The National Weather Service issued a statement indicating there is no tsunami threat for the West Coast following the 7.3 magnitude earthquake that struck off Japan’s eastern coast, near Fukushima.
“Based on earthquake information and historic tsunami records, the earthquake was not sufficient to generate a tsunami,” the NWS wrote.
Japan is approximately 5,300 miles from the West Coast. The U.S. Geological Survey put Southern California cities on an unusually high alert for a potential for a “big earthquake” last month.
For over two years now, Gov. Jerry Brown has been warning the public that the “big one” could be near.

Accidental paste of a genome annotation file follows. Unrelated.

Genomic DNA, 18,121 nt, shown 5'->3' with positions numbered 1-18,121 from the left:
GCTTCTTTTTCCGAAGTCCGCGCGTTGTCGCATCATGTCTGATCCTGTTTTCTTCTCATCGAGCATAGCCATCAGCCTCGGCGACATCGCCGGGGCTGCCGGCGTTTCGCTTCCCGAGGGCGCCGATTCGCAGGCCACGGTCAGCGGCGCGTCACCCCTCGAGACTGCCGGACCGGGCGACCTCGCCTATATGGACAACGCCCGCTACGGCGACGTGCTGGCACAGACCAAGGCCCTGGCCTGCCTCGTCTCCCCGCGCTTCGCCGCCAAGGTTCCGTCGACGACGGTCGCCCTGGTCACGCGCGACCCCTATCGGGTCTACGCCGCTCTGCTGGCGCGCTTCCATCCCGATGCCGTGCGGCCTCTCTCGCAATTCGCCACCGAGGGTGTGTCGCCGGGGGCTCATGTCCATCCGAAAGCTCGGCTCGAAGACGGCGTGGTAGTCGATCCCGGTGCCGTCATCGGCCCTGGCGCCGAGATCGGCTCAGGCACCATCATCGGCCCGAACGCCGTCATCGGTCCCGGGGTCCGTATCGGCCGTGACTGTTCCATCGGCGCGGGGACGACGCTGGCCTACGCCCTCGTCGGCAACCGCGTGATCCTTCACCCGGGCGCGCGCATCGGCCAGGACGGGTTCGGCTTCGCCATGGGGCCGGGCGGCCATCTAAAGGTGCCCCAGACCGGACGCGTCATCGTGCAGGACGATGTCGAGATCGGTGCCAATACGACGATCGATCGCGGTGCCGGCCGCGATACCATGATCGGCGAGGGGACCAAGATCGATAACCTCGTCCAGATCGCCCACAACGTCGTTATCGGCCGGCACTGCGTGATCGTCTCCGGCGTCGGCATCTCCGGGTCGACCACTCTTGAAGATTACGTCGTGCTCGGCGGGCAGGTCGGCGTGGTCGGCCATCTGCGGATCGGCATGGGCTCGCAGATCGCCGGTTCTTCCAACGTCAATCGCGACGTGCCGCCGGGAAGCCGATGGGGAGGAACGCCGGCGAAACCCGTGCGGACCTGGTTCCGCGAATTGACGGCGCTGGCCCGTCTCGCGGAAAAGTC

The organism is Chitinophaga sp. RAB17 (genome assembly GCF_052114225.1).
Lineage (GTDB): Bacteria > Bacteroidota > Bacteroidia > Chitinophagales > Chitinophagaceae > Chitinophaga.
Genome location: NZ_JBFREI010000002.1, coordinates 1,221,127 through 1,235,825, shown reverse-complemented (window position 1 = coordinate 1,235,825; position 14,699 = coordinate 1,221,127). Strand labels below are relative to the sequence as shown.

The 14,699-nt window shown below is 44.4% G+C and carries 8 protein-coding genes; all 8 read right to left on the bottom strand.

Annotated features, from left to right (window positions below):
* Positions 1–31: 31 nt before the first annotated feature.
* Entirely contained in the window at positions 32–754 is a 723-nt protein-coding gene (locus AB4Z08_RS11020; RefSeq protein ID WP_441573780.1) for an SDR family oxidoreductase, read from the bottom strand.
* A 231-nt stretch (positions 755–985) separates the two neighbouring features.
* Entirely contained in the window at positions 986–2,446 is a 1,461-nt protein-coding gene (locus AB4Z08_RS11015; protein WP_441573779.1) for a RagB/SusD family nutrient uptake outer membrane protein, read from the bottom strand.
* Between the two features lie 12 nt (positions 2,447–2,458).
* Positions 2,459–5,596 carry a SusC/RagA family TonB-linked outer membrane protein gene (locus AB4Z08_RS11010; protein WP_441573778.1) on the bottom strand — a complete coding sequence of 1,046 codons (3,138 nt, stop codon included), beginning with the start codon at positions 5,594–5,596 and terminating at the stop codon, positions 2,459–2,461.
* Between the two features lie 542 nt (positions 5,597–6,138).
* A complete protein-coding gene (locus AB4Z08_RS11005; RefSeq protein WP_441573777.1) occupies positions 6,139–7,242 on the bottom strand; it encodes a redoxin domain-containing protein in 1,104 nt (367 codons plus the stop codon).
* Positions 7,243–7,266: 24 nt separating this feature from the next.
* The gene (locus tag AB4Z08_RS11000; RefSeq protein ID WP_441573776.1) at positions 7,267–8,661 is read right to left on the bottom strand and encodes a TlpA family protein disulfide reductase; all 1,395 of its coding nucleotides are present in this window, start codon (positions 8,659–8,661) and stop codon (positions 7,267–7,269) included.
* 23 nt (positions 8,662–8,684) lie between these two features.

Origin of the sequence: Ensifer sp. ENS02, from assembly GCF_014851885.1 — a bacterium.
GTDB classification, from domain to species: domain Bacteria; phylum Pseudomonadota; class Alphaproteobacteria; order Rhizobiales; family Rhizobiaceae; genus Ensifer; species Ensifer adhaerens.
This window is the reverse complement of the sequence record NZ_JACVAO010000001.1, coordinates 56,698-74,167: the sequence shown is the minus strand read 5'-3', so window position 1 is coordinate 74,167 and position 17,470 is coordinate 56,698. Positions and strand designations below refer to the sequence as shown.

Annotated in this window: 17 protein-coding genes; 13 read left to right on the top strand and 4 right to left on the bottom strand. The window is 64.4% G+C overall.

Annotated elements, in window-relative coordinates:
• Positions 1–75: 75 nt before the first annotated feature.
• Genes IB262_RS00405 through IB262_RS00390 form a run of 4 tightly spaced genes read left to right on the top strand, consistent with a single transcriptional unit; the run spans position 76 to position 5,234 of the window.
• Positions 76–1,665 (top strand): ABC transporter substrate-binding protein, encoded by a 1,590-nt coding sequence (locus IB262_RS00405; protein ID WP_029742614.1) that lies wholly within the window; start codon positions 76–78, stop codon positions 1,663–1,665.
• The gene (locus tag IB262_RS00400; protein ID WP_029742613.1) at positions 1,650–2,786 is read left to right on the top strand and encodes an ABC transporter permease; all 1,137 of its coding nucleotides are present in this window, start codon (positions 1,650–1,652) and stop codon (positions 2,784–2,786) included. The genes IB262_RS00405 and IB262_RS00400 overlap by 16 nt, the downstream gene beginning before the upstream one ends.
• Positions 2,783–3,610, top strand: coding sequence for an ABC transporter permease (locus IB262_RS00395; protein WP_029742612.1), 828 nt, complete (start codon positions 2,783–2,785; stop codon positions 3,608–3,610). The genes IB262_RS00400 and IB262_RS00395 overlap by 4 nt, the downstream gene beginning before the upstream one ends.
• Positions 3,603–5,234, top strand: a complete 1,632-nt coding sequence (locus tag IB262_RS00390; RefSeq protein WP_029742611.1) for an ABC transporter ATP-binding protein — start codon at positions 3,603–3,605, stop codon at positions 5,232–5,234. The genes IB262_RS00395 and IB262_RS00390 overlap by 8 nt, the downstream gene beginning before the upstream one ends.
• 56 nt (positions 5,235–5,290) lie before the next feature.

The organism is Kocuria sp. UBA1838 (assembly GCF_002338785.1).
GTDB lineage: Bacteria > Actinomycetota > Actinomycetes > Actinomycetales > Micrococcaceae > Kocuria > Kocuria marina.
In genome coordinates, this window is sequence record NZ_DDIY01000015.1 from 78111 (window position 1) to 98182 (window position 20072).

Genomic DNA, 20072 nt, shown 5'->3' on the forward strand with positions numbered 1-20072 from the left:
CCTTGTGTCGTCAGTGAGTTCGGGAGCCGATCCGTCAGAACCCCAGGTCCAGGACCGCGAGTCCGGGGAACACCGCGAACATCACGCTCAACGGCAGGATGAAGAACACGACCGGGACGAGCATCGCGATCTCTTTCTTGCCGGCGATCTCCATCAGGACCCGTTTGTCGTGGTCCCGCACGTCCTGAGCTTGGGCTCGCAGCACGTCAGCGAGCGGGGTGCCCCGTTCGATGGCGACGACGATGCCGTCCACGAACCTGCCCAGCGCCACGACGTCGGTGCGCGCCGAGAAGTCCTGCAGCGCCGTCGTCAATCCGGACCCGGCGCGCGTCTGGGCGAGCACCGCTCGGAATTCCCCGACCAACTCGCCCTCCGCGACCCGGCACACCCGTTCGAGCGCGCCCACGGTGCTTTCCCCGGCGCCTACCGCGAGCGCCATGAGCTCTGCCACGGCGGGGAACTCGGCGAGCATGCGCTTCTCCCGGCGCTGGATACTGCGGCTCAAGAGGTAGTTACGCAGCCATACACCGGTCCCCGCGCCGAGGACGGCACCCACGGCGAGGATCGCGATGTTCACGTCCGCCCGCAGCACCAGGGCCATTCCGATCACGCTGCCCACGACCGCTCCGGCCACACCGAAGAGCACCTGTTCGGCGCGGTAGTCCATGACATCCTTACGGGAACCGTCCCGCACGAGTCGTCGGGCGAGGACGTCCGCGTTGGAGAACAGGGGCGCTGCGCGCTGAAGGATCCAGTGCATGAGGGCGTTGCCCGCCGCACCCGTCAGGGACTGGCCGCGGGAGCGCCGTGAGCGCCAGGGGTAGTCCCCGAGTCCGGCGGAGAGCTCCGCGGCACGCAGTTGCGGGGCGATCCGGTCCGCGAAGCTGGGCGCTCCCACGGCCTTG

The Japanese Meteorological Agency had reported that the epicenter of the earthquake was about 10 km in depth. It was felt in Tokyo.
Fukushima was also the site of the devastating 9.1 magnitude earthquake, and ensuing tsunami, that struck the island nation in 2011, killing close to 20,000 people.
The tsunamis, which were up to 40 feet high, flooded the Fukushima Daiichi nuclear power plant, triggering a nuclear meltdown; the radiation effects of the catastrophe are arguably still felt by the island’s residents today.
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